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LA’s homeless crisis is starting to squeeze homeowners’ wallets as they seek to find ways to protect themselves, and residents in Sherman Oaks are taking action against the issue.
“It’s become a real problem,” says Sherman Oaks resident Rick Marcelli, who claims to have spent thousands on improving his property in such a way as to make it more difficult for someone to break-in.
“From security gates to security screen doors to cameras to what have you,” he says. “That runs up a considerable amount of money for each home owner.”
Just up the street from Marcelli’s home on Coldwater Canyon Avenue is the LA River wash. A bridge on Chandler Boulevard has become a make-shift encampment with people living underneath.
LA City Councilman Paul Krekorian’s office says the city’s done numerous clean-ups around the properties including working with LAPD to get people to move off the grounds. In a statement, a spokesman says that during the summer of 2018, the area around the wash was cleaned up and this week is the first time they’ve witnessed people returning in several months.
“Pretty much, I feel like I’ve seen it all, although I’m sure I’ll see something new at some point,” says Alan, a resident who didn’t want to use his last name. “I’ve heard so many stories of people getting attacked because people are on drugs or not mentally there.”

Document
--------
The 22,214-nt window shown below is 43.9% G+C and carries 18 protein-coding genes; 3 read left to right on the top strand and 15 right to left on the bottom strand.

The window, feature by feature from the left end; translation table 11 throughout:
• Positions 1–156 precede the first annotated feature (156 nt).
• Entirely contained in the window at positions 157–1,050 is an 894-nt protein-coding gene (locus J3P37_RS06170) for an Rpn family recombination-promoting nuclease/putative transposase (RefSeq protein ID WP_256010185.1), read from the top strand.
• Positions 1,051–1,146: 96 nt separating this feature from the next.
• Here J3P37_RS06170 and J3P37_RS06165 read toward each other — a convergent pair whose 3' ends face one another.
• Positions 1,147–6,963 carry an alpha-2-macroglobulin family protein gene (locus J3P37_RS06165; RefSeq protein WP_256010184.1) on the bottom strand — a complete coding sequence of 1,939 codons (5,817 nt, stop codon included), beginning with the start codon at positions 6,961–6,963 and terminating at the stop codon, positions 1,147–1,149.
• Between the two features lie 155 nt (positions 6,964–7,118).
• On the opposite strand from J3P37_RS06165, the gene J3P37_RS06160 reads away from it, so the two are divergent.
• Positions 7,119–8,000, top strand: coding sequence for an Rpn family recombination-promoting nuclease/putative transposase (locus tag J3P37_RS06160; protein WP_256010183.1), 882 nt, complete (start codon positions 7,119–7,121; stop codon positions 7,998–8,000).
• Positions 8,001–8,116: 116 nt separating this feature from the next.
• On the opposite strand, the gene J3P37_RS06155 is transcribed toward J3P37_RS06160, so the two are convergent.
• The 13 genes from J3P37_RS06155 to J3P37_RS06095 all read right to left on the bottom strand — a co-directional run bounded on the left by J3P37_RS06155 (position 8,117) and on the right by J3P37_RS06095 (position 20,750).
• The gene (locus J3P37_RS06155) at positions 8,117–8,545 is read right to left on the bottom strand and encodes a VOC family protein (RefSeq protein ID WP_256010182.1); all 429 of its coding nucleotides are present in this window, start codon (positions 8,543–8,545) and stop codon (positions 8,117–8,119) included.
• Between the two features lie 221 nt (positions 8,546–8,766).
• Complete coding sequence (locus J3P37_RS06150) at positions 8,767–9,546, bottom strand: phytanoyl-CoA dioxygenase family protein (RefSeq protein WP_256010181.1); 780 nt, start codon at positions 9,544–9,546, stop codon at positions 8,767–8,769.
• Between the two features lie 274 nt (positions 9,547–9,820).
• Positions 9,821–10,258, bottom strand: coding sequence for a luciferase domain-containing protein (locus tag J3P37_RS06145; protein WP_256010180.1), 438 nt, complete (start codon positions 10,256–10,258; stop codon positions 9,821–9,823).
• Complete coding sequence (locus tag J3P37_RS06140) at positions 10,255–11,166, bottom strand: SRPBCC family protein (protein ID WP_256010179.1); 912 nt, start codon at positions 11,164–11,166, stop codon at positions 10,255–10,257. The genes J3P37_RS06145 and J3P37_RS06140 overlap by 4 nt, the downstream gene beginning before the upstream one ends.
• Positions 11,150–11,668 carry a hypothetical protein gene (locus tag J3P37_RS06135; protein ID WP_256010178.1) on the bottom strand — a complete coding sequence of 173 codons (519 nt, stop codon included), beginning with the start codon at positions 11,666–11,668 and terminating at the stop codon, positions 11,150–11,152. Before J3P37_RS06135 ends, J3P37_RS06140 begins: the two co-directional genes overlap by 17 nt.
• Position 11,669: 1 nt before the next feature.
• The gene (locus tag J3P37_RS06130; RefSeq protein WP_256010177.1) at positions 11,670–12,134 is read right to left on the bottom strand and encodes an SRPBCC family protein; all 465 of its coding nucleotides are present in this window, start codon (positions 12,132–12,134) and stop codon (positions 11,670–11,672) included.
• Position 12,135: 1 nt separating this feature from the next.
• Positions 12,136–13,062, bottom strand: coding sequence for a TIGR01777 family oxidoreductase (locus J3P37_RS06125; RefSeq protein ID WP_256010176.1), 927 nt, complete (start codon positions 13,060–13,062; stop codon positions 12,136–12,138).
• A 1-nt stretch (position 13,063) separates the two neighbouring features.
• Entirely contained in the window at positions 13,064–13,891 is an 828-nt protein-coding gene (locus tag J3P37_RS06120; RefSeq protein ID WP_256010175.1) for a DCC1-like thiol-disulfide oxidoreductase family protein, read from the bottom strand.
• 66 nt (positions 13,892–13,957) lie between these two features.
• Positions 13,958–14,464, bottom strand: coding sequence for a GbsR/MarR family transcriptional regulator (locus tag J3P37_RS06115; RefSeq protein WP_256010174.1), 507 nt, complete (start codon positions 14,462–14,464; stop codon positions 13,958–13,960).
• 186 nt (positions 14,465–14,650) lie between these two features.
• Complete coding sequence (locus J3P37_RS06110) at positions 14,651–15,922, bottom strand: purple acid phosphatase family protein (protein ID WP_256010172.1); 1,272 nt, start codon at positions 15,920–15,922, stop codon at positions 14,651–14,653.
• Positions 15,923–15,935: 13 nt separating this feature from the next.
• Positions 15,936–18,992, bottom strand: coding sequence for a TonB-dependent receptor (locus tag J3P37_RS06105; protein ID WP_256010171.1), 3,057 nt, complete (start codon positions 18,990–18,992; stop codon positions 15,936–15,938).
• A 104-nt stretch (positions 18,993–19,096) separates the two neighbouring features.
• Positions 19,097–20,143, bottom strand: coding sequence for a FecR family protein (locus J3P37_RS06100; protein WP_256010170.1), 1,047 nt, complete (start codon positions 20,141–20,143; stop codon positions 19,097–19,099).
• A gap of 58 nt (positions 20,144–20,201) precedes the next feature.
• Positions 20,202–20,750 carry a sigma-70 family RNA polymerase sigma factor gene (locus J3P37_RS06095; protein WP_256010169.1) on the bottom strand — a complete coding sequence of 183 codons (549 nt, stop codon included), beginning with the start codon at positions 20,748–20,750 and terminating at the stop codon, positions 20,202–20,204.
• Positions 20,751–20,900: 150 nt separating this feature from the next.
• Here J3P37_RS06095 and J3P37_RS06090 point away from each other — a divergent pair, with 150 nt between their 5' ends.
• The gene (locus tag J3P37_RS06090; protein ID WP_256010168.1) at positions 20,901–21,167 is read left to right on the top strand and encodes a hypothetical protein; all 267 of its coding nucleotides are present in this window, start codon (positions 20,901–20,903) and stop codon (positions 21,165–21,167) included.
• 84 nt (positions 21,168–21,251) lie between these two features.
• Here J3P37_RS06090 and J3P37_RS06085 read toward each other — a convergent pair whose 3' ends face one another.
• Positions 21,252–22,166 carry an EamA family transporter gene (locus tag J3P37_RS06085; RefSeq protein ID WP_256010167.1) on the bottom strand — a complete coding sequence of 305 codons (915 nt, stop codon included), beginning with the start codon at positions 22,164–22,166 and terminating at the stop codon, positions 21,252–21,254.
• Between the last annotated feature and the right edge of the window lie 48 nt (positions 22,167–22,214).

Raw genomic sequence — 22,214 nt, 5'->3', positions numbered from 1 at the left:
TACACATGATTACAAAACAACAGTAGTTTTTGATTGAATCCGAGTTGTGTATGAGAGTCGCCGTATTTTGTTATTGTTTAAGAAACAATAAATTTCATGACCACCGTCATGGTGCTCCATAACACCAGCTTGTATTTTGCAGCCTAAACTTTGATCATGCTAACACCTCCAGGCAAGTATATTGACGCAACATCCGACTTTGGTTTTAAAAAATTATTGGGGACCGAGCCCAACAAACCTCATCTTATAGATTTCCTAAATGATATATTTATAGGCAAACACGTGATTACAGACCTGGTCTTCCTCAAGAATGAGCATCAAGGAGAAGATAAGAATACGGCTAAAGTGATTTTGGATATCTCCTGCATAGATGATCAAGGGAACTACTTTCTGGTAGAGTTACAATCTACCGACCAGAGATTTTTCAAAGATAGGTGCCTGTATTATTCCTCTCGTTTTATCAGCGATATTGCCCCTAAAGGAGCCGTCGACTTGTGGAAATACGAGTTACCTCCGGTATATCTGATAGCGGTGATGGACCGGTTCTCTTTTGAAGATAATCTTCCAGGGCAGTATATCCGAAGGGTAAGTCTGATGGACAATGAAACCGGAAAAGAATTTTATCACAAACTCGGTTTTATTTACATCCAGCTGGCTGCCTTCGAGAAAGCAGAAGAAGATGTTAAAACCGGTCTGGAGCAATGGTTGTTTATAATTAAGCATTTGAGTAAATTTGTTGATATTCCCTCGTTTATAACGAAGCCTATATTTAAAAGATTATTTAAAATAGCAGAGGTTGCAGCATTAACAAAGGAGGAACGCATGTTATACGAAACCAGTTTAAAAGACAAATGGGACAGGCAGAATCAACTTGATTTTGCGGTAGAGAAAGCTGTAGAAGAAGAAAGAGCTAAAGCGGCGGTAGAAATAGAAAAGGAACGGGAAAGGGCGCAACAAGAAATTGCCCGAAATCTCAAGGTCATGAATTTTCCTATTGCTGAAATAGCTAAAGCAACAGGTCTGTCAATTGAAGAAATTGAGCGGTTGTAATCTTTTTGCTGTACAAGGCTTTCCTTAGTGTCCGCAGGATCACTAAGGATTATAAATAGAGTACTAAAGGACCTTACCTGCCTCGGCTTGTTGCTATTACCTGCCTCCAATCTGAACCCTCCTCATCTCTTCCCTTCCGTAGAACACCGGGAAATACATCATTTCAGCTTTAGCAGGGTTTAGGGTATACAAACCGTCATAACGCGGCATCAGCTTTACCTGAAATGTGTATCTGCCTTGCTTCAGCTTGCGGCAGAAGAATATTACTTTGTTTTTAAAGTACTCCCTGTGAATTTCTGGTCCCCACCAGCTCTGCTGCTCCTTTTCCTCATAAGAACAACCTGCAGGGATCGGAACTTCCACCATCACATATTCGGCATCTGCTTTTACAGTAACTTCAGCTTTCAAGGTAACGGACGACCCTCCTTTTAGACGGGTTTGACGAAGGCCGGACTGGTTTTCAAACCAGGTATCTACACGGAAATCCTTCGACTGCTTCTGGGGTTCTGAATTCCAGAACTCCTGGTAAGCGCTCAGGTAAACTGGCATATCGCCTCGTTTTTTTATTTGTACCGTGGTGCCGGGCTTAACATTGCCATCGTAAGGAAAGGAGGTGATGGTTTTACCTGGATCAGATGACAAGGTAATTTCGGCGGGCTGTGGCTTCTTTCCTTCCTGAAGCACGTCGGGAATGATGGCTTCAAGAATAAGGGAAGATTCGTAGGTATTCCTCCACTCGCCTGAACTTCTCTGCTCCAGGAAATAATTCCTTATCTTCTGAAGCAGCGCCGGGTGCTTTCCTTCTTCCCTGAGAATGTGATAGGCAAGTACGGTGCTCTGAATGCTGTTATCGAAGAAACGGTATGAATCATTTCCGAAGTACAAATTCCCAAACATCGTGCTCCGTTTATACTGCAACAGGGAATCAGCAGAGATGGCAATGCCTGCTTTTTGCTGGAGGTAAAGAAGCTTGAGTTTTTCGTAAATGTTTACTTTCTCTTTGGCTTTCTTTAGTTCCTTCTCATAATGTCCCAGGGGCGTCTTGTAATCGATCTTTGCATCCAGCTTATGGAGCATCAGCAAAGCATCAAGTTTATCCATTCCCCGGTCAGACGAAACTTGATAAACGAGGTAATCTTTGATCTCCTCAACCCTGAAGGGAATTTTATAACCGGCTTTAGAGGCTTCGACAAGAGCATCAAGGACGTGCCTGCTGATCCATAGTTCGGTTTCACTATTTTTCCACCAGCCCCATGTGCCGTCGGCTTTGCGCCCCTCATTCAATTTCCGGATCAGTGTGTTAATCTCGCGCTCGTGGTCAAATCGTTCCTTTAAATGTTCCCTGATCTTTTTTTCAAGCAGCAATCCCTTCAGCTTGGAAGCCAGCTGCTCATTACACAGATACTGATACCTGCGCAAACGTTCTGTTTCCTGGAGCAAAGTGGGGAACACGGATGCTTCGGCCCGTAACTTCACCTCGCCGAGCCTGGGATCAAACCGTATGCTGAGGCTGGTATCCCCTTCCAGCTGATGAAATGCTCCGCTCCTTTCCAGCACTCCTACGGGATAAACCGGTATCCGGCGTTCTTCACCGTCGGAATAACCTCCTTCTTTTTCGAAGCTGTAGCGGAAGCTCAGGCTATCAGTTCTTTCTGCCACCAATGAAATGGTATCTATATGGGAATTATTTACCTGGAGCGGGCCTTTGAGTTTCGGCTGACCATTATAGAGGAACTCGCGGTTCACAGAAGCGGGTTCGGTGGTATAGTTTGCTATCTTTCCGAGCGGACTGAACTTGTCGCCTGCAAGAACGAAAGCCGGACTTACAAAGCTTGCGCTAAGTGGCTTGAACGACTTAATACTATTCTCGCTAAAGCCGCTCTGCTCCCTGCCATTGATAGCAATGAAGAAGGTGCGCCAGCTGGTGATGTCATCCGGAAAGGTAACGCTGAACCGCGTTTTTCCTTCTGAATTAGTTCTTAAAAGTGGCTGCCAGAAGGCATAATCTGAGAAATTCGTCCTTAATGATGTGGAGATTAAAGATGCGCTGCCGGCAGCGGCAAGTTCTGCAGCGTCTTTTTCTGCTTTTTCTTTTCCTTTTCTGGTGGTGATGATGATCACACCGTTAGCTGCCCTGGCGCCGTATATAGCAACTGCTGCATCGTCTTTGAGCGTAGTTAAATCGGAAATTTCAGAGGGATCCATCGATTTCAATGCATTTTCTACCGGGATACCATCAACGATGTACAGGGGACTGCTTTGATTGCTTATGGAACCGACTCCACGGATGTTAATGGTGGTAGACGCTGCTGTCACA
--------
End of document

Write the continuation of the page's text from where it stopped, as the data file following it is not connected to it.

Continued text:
It’s why Alan will join Marcelli for their community’s first Neighborhood Watch program in Sherman Oaks. An LAPD Senior Lead Officer is expected to attend as well.
“What we really need is more people to look out for each other and not be afraid to report,” says Robin Bragg-Marcelli, who has experience leading volunteer community groups. “It would be a nice if more neighborhoods would participate in a neighborhood watch.”
Krekorian’s office says it’s looking into the possibility of improving the quality of the fencing at the Wash, which is both a time consuming and a costly process, and would include working with the County. Krekorian is working for a more permanent solution to ending homeless encampments in this area and in other areas throughout Council District 2. His office says he’s working on a number of projects, including providing more services and bridge housing to the homeless so that they can live in homes and not public spaces, and will continue to work with residents in the area to ensure that their neighborhoods are clean and safe.
But Marcelli says he often feels that City Hall has a bigger heart for the homeless than for the city’s homeowners.
“I don’t understand how it seems, or it appears, that the homeless have more rights than we, taxpaying residents have,” he says. “The police have their hands tied. You talk about suspicious bags and all of a sudden you have SWAT down here. The fact is these guys have suspicious bags everywhere. But if you touch their bags, you’re touching their goods and by law they can’t do that.”
Marcelli says laws need to change before any attempt at fixing the homeless crisis will work.